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Military Inc. Dominates Life in Pakistan

Asia: The armed forces prevail not only in government but also in the economy. Elections this week are unlikely to alter the situation much.

October 07, 2002|PAUL WATSON | TIMES STAFF WRITER

KARACHI, Pakistan — Generals have governed Pakistan longer than politicians, and over their many years in power, the military has refined the skill of stealth rule to an art. So when voters go to the polls Thursday in the first general elections since Gen. Pervez Musharraf seized power in an October 1999 coup, the men in uniform won't be surrendering power--just sharing some of it.

A growing number of detractors say Musharraf, who declared himself president last year, is trying to disguise military rule as liberal democracy. Musharraf, who will remain president and commanding general after the legislative elections, forced through constitutional changes in August to guarantee the armed forces a central role in government.

Musharraf has granted himself the power to dismiss an elected parliament and prime minister. He also has created a National Security Council and given several seats to military officers. Opponents say that will allow the military to oversee an elected government.

In addition, Musharraf has extended the military's reach into state-run companies and agencies, installing loyal officers in place of civilians at the top of the entities that control everything from the phone system and postal service to road construction and computer databases on citizens.

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From Cereal to Fertilizer

This administrative power melds with the military's already enormous commercial enterprises, which dominate large parts of Pakistan's economy with a network of companies that make products such as breakfast cereals, milk and fertilizer. The military's business ventures include an airline, an FM radio station, a pay-TV channel, insurance, real estate and travel agencies, and one of the country's largest banks. All this in a nation that devotes a very high 29% of its budget to the armed forces, according to the World Bank.

Critics call this the relentless militarization of Pakistani society and charge that the generals who seized power promising to rid the country of corruption are now supervising a more subtle form of it.

Ayesha Siddiqa-Agha, a security analyst at Qaid-e-Azam University in Islamabad, the capital, has spent years investigating the military's business interests and says they aren't nearly as clean as they claim.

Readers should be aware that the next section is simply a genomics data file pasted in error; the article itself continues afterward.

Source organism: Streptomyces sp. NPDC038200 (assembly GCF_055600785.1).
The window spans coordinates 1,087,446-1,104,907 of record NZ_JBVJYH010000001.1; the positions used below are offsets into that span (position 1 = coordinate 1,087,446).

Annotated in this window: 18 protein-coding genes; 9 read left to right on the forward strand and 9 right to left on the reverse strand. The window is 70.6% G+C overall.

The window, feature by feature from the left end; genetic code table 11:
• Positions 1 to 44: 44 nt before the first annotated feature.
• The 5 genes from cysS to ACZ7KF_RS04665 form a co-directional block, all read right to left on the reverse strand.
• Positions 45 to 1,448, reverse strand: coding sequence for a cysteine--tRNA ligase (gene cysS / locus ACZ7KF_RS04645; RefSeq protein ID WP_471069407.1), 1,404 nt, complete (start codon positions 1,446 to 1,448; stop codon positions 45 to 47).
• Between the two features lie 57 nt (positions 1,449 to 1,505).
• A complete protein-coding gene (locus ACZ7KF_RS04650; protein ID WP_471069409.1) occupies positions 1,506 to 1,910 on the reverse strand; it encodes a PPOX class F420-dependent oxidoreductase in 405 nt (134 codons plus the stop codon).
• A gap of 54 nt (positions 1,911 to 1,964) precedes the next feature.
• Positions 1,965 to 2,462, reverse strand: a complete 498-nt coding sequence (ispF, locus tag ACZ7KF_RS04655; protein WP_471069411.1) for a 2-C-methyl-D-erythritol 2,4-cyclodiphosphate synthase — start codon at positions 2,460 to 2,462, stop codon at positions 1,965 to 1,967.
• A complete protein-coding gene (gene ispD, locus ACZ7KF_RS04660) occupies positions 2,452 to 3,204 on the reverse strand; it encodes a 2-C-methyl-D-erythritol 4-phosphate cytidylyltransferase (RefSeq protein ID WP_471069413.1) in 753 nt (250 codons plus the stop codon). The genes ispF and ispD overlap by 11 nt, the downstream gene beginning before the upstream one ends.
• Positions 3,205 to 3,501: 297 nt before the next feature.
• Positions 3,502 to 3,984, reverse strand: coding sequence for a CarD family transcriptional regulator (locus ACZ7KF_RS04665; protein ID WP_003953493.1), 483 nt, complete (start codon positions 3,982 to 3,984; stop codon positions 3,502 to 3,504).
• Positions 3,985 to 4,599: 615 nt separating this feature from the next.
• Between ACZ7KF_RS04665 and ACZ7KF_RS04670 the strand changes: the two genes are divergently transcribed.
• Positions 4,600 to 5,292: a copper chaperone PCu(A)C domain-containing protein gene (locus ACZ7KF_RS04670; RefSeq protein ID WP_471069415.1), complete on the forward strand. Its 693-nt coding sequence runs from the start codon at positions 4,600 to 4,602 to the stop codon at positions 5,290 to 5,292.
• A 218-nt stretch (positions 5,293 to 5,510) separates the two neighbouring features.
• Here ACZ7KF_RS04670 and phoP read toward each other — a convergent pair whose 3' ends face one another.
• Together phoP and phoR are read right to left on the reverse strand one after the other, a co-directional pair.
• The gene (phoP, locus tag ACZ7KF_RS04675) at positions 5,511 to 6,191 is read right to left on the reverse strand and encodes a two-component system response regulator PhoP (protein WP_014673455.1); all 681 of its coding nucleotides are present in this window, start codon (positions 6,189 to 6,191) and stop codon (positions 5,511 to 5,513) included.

"When you dig into them, you find out they are inefficient, and there is evidence of corruption," Siddiqa-Agha said. "There is also evidence of corruption linked to monopolization of government contracts. That has increased in the past three or four years."

Military regimes have governed Pakistan for more than half of the 55 years since Britain granted the Indian subcontinent independence. But the armed forces, especially the army, have strengthened their control over government and the economy under Musharraf, said Mian Raza Rabbani, a former federal law minister.

"After Oct. 12, 1999, Pakistan has perhaps witnessed the greatest militarization of civil society in its entire history," said Rabbani, secretary-general of exiled former Prime Minister Benazir Bhutto's Pakistan People's Party. "Never has the military been inducted into such low levels of civil society."

Maj. Gen. Rashid Qureshi, Musharraf's spokesman, said Rabbani and Siddiqa-Agha are wrong and insisted that the 1999 coup gave Pakistan a high-quality government that is cleaning up the problems it inherited.

"In the last years, there has been no martial law or military government," Qureshi said. "It's a government of civilians. President Musharraf selected the best Pakistani civilians available in the world. And they are the ones who formed the cabinets at the central level and at the provincial level. There is no 'militarization of society.' "

But Siddiqa-Agha, former director of naval research for Pakistan's navy, said Musharraf has put about 500 uniformed officers in control of government agencies and state-run corporations. The president has made no commitment to return any of those jobs to civilians, and a newly elected government isn't likely to insist on it, she added.

"The military is still powerful, and the fear is there," Siddiqa-Agha said. "You don't want to go out of your way and annoy the military as soon as you take over."

One military man now heading a civilian agency is Maj. Gen. Farrukh Javed, whom Musharraf installed as chairman of the National Highway Authority, which is planning projects worth more than $800 million this fiscal year.

Last month, the head of a private consortium building a major highway admitted at a news conference that he won the $117-million contract--awarded without competitive public bidding--with the help of retired army Brig. Aftab Siddiqui, the father-in-law of Musharraf's son Bilal.

Sheikh Yousaf, who owns Husnain Construction Ltd., said the brigadier was a consultant on the project. But he isn't on the payroll anymore, Yousaf added. When reporters pressed for more details, Yousaf's son ran onto the stage and told him not to answer any more questions.

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